The creepy prison museum of Shkodra

by Fabian Jürgens
Published: Last Updated on

In 1976, Enver Hoxha declared Albania an atheist state. Not even dared by the Soviet Union, it was an unprecedented move at the time. To this day, the small Balkan country remains the first as well as the last to ever do so.

What followed was a brutal crusade.

Inspired by Mao’s Cultural Revolution, the Cultural and Ideological Revolution, aimed at cleansing Albania of her rich religious past, was fought without remorse. More than 2150 places of worship were seized and either rededicated (as theatres, cinemas, and sport halls) or entirely destroyed. Only a few, being declared cultural heritage a few years prior, survived this vandalism.

Religious practice of any kind was condemned and prohibited by the government. Anti-clerical policies were put in place to punish anyone the authorities deemed a “traitor to the country”. Clergymen were thus denounced fascist collaborators and faced sudden persecution seemingly overnight.

old newspapers cover the walls of a prison cell

In Hoxha’s vision there was no place for religion. Albania was destined to transform into a godless society and Communism ought to be her sole belief. Those who objected, or merely posed a threat, were to be eradicated.

Subjected to public resentment, forced labour, abuse, and torture, many wasted away their final days in the obscurity of tiny cells, before reciting their last prayer towards the looming barrel of a gun.

To this day, the exact number of those who perished during these horrid years remains unknown.

Albania’s northernmost city, Shkodra, counted 23 of these torture chambers alone. 

One has now been converted into the Site of Witness and Memory, in an effort to commemorate the victims of this senseless purge, and stand as a silent witness for future generations not to repeat the mistakes of the past.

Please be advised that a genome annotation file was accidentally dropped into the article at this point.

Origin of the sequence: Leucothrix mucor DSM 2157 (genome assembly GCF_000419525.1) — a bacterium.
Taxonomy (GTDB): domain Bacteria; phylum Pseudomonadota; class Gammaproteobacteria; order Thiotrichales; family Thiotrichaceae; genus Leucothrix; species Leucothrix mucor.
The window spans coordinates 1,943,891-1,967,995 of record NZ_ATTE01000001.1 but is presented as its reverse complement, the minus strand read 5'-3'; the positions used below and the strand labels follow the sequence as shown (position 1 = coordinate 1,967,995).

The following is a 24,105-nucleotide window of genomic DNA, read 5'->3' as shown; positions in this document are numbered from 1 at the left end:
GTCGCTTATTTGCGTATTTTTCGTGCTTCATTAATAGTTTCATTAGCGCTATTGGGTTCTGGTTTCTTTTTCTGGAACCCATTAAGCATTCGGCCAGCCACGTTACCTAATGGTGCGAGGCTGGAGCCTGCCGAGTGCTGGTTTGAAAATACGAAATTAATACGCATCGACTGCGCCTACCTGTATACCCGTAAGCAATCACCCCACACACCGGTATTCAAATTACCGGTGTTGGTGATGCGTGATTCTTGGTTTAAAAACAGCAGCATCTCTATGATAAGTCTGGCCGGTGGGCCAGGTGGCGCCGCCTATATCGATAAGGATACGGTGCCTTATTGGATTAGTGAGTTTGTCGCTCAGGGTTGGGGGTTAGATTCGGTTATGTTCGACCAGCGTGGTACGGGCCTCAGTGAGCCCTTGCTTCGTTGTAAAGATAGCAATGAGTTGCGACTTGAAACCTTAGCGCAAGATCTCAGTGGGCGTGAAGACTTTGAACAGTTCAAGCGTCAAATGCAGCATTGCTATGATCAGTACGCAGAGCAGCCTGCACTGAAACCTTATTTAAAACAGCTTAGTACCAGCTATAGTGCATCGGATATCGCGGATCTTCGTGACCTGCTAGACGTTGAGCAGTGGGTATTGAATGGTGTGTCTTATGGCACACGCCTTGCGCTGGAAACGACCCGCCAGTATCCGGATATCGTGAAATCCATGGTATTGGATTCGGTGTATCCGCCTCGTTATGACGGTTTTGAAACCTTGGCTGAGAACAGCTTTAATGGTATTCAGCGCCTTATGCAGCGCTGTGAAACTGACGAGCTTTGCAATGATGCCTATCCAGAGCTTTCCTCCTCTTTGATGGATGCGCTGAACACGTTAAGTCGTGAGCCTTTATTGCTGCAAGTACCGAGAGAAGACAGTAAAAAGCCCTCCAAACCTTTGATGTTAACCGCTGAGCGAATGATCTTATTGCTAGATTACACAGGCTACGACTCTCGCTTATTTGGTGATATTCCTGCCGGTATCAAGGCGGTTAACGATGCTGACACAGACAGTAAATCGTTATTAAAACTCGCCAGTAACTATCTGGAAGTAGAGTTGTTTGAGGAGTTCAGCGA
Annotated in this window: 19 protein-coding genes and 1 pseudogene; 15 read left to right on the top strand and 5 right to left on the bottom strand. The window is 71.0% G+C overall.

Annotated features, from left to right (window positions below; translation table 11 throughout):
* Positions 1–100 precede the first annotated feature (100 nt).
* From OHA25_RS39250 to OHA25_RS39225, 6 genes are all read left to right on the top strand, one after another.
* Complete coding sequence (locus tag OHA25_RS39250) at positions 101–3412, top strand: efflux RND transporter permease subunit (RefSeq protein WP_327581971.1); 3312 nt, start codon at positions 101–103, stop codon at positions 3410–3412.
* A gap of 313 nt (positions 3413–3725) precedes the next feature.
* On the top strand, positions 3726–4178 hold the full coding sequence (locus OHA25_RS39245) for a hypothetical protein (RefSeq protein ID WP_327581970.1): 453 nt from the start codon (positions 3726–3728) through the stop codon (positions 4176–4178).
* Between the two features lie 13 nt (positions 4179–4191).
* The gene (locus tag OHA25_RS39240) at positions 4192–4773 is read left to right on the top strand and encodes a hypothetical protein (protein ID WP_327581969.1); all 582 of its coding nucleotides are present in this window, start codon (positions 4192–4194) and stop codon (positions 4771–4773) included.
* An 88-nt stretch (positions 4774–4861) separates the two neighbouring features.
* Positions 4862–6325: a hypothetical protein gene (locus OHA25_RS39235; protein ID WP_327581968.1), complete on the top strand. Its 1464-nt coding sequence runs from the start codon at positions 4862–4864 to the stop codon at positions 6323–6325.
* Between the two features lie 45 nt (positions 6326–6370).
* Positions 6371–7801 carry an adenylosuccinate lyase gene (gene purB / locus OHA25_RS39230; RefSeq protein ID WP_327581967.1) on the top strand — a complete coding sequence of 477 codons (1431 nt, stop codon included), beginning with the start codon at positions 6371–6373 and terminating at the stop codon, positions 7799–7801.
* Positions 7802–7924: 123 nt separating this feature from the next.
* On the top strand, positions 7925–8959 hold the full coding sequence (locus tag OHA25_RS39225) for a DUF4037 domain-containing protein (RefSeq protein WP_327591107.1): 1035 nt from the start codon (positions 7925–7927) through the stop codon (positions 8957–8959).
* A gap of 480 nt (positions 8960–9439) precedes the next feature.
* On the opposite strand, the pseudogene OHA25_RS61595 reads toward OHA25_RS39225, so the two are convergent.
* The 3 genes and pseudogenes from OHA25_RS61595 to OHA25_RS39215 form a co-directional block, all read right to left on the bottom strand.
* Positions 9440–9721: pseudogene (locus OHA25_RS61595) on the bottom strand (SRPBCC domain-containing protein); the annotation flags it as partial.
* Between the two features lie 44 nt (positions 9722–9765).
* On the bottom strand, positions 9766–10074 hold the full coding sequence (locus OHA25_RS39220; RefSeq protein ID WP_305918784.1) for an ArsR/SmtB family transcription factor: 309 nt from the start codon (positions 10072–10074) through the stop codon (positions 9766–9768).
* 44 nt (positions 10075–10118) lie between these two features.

a nose hanging from a barred window in a prison cell
a single, wooden chair stands in the middle of a prison cell

As you enter the museum, hundreds of faces tell the tragic tale of a madman’s fantasy forced into reality in the most cruel of fashions. The exposition continues with very detailed accounts on the persecution, as well as the tireless efforts conducted by Enver Hoxha’s government to transform Albania into an atheist utopia.

Before long, you arrive at the cells. While most of them rest empty, isolated beams of light reveal traces of the past: Wooden crosses, marks scratched into the plaster, communist propaganda, a noose.

However, despite the grim relic, this former Franciscan-run gymnasium was not a place people died in. It was a place to break them. If they weren’t sentenced to death or sent straight to one of the labour camps, the solitude of the “biruca” (=”holes”, as the cells where called) remained their only solace.

As you creep through the eerie silence, the harrowing screams of those hapless souls still seem to echo through these daunting corridors.

A torturously haunting museum experience that should not be missed.

open cell doors in a hallway of a former prison
open cell doors in a hallway of a former prison

If you want read up on the country’s communist past, also check out the museum’s library even displaying books written by the prisoners themselves.

Prices | 200 Lek

Opening Hours | Monday-Friday 9:00-14:30 | Saturday 9:00-12:30

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